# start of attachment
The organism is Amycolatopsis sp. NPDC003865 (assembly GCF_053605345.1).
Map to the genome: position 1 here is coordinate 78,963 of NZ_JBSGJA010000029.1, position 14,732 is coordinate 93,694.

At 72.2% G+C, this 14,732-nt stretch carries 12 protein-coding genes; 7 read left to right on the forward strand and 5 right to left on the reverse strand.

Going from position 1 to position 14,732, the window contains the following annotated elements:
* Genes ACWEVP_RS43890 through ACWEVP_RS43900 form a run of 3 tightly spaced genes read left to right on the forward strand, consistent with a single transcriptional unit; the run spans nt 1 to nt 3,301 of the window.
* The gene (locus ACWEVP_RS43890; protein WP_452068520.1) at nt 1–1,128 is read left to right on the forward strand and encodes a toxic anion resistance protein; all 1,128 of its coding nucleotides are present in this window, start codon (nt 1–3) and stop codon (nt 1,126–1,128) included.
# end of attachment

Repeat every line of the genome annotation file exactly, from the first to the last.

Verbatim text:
The organism is Amycolatopsis sp. NPDC003865 (assembly GCF_053605345.1).
Map to the genome: position 1 here is coordinate 78,963 of NZ_JBSGJA010000029.1, position 14,732 is coordinate 93,694.

At 72.2% G+C, this 14,732-nt stretch carries 12 protein-coding genes; 7 read left to right on the forward strand and 5 right to left on the reverse strand.

Going from position 1 to position 14,732, the window contains the following annotated elements:
* Genes ACWEVP_RS43890 through ACWEVP_RS43900 form a run of 3 tightly spaced genes read left to right on the forward strand, consistent with a single transcriptional unit; the run spans nt 1 to nt 3,301 of the window.
* The gene (locus ACWEVP_RS43890; protein WP_452068520.1) at nt 1–1,128 is read left to right on the forward strand and encodes a toxic anion resistance protein; all 1,128 of its coding nucleotides are present in this window, start codon (nt 1–3) and stop codon (nt 1,126–1,128) included.